AstraZeneca Says 'No Evidence' of Blood Clots from COVID-19 Vaccine Following Suspension by Several Countries

Several European countries suspended the use of the AstraZeneca vaccine over reports of blood clotting in patients following their doses.

AstraZeneca said on Sunday that a review of safety data of people vaccinated with its COVID-19 vaccine has shown no evidence of a link between the vaccine and an increased risk of blood clots.

The vaccine review, which covered millions across the United Kingdom and European Union, came as a handful of countries suspended their use of the shot following reports that it could be connected to blood clots.

'No Evidence of An Increased Risk' of Blood Clotting

COVID-19 vaccine developed by Oxford University and AstraZeneca Wikimedia commons

"A careful review of all available safety data of more than 17 million people vaccinated in the European Union and UK with COVID-19 Vaccine AstraZeneca has shown no evidence of an increased risk of pulmonary embolism, deep vein thrombosis or thrombocytopenia, in any defined age group, gender, batch or in any particular country," the company said.

The use of the vaccine was halted in Ireland, Netherlands, Denmark, Norway and Iceland after reports of recipients developing blood clots following their doses. Austria also paused its AstraZeneca vaccine rollout as authorities investigated the death of an individual who was administered a dose.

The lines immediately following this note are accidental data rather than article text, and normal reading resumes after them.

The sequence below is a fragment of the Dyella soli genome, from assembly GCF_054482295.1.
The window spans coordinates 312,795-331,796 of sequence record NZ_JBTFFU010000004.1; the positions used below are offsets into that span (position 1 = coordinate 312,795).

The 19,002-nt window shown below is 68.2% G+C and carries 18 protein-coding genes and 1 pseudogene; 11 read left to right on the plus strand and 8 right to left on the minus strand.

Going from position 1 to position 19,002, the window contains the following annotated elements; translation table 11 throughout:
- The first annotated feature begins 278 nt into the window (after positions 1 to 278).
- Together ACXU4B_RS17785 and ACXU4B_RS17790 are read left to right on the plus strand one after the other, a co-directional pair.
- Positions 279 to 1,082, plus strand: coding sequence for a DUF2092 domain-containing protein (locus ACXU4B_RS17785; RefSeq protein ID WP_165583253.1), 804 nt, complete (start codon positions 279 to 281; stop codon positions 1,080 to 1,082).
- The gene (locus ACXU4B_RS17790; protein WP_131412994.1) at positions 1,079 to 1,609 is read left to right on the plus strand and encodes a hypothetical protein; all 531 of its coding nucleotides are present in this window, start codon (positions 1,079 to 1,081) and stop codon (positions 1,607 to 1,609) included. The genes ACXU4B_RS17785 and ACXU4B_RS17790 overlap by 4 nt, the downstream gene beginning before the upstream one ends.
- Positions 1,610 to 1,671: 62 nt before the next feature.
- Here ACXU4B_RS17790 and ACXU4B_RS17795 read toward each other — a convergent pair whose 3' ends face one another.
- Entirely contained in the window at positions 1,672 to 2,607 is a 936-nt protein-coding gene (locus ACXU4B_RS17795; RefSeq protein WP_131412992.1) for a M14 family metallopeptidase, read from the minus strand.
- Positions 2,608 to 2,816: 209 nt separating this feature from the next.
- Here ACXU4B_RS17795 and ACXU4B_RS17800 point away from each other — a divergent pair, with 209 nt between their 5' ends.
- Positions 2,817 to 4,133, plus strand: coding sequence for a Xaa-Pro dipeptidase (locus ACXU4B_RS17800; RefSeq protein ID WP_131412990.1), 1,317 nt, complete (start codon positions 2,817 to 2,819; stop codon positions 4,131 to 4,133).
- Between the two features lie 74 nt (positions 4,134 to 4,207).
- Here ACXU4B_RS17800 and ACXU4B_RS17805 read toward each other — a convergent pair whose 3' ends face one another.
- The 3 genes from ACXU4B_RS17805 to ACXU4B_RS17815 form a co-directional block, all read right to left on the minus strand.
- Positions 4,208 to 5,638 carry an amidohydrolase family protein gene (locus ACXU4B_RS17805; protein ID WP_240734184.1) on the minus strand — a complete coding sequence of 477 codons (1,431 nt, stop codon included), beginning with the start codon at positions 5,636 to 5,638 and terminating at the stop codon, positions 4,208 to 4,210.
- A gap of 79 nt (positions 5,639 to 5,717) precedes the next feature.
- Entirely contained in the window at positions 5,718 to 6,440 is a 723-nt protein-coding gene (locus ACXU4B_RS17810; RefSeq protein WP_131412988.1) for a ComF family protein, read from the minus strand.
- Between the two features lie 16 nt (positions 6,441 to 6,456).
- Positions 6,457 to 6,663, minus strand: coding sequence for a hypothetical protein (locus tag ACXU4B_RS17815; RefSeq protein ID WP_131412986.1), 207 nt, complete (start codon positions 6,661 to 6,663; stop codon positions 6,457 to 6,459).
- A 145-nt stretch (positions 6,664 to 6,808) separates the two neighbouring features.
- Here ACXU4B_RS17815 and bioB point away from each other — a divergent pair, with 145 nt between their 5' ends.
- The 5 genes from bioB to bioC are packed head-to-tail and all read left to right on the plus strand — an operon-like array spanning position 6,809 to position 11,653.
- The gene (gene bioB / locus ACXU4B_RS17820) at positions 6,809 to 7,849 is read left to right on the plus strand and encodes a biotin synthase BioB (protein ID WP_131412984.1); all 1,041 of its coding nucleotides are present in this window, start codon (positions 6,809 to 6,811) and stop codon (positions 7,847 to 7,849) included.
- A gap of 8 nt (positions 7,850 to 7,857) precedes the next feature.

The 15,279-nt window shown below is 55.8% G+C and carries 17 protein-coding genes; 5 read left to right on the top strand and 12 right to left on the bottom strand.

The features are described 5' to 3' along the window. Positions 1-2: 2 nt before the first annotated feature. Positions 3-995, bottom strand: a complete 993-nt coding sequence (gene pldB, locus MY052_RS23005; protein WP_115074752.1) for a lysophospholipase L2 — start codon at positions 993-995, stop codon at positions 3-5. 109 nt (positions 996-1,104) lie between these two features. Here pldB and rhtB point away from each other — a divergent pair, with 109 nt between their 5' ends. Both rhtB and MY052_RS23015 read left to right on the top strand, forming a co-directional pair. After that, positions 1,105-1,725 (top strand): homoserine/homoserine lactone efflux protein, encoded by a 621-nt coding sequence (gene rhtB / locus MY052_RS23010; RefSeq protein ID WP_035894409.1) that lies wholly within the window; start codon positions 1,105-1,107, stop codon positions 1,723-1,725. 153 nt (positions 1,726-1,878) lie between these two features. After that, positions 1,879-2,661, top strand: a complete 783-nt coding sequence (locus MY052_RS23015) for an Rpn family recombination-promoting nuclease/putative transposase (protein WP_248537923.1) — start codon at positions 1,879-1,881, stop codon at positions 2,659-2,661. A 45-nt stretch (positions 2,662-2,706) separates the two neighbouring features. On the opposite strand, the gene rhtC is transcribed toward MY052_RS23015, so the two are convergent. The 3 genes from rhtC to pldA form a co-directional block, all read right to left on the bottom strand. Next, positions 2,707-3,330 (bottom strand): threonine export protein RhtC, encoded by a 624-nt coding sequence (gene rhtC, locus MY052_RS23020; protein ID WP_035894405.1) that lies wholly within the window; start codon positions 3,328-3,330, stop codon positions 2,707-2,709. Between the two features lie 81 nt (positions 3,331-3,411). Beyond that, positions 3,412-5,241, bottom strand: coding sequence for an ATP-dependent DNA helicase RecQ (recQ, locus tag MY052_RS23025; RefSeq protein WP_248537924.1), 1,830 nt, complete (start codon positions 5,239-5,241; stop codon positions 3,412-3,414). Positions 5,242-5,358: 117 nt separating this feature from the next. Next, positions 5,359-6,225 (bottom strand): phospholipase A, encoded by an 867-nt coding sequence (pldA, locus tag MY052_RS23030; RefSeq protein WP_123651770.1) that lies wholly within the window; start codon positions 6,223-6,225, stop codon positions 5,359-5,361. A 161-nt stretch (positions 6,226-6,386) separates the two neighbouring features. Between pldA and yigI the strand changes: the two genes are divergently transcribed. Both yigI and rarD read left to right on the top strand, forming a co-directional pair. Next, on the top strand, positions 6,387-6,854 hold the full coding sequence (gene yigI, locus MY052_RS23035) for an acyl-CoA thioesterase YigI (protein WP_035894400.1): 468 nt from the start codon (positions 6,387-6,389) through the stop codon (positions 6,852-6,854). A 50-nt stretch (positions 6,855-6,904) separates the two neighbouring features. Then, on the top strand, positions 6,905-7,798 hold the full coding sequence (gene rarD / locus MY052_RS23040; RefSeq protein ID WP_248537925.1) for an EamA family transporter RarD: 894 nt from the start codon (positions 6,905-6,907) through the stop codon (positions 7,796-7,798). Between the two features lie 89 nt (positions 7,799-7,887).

The European Medicines Agency as well as the World Health Organization also confirmed that there is no indication that the clotting was caused by the vaccination.

Similar Blood Clotting Cases Reported by Other COVID-19 Vaccines

AstraZeneca noted, 15 events of deep vein thrombosis and 22 events of pulmonary embolism have been reported so far, which is similar across other licensed COVID-19 vaccines.

The Swedish-U.K. drug manufacturer said additional testing is being conducted by the company as well as by European health authorities and none of the re-tests have shown cause for concern. The monthly safety report will be made available on the EMA website in the coming week, the company said.

The AstraZeneca vaccine, developed in collaboration with Oxford University, has been authorised for use in the European Union and many countries but not yet by U.S. regulators. The company is preparing to file for U.S. emergency use authorisation and is expecting data from its U.S. Phase III trial to be available in the coming weeks.

Related topics : Coronavirus